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Publication numberUS6226696 B1
Publication typeGrant
Application numberUS 09/182,995
Publication dateMay 1, 2001
Filing dateOct 29, 1998
Priority dateOct 29, 1998
Fee statusPaid
Publication number09182995, 182995, US 6226696 B1, US 6226696B1, US-B1-6226696, US6226696 B1, US6226696B1
InventorsFeng-Chen Lin, Ni Sun
Original AssigneeFairchild Semiconductor Corporation
Export CitationBiBTeX, EndNote, RefMan
External Links: USPTO, USPTO Assignment, Espacenet
Programmable circuit for sensing computer pointing devices to sink a different amount of current depending on the requirements of the device
US 6226696 B1
Abstract
Method and circuitry for programmably sensing signals from computer pointing devices having different electrical specifications. Programmable current sink techniques allow the circuit to properly sense and interpret signals from a variety of computer pointing devices such as mouse and trackball rollers and joysticks.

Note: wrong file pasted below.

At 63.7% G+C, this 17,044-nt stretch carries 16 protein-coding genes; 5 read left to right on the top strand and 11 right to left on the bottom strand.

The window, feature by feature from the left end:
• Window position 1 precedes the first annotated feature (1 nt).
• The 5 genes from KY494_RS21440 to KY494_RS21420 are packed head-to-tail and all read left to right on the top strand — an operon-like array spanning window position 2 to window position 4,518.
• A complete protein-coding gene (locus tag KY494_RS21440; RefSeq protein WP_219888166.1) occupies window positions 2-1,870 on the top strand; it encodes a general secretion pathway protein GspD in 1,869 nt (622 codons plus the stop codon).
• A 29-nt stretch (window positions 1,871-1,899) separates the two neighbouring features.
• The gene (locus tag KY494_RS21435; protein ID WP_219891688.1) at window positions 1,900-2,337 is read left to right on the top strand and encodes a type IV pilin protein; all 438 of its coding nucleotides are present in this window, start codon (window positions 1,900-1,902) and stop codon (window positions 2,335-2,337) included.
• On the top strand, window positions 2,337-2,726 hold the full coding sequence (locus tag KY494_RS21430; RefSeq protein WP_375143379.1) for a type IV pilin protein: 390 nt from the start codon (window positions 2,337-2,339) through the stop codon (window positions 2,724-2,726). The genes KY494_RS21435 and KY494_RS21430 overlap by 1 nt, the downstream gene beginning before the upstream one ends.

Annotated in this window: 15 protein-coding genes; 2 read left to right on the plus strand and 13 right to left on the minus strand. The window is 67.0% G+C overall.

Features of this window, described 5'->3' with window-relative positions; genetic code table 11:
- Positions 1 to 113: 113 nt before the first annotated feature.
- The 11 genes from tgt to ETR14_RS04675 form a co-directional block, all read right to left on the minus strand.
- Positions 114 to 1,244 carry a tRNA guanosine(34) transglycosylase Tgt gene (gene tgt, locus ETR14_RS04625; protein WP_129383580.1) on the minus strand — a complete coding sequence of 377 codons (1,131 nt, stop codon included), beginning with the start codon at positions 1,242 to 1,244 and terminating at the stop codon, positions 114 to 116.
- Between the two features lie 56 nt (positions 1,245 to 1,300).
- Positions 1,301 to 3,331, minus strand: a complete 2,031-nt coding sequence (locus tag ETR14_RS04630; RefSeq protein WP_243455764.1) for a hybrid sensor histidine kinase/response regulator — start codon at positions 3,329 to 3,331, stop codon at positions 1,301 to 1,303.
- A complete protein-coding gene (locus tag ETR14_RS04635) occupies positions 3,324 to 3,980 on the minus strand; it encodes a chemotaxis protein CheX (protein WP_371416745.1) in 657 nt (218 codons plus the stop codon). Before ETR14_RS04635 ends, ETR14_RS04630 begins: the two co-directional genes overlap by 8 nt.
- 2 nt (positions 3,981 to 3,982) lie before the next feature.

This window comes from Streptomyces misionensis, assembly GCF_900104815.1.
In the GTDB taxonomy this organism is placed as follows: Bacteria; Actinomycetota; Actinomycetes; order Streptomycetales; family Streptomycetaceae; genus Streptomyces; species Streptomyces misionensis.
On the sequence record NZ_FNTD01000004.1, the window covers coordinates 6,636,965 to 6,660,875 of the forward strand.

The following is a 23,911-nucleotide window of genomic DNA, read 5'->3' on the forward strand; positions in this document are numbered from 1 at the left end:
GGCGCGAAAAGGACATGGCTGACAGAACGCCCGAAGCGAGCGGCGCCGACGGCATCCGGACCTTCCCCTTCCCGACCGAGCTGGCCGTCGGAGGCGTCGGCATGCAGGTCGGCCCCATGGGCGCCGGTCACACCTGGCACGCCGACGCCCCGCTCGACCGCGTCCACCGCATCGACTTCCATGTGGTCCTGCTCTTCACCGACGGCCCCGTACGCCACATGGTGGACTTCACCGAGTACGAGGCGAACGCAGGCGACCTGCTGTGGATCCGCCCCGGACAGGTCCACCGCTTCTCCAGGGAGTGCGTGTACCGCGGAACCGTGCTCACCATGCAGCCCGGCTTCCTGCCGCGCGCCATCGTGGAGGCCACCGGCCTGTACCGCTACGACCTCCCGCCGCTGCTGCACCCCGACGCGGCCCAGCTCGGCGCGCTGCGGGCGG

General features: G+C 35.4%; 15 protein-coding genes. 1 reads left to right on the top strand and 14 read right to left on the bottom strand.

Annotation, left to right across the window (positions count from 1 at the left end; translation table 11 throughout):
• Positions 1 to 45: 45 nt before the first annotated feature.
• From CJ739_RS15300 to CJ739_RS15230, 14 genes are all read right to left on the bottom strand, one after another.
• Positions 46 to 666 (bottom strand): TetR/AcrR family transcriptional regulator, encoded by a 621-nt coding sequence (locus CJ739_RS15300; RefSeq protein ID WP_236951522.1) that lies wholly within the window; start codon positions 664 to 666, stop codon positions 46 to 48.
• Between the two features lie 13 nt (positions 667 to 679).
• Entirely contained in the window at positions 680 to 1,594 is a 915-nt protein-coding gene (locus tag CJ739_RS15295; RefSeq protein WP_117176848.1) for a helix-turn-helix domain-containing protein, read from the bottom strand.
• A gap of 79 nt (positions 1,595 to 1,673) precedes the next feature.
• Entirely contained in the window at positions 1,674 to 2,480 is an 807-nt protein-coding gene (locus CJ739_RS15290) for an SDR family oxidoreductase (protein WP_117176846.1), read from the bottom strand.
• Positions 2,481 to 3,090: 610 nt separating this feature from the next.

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Claims(17)
What is claimed is:
1. A programmable circuit for sensing signals from a computer pointing device, the programmable circuit comprising:
a programmable current sink circuit having a plurality of interface inputs coupled to receive signals from the pointing device; and
a programming circuit coupled to the current sink circuit by a control bus, wherein control signals from the programming circuit configure the programmable current sink circuit to sink a different amount of current depending on the requirements of the external pointing device, and
wherein, the programmable current sink circuit comprises a plurality of current sink transistors that are turned on or off in response to control signals and a comparator coupled to the transistors and adapted to compare a signal from the pointing device to an adjustable reference voltage.
2. The programmable circuit of claim 1 wherein the plurality of interface inputs of the programmable current sink circuit comprise inputs for receipt of signals from a roller type pointing device.
3. The programmable circuit of claim 2 wherein the plurality of interface inputs of the programmable current sink circuit comprise inputs for receipt of signals from a joystick.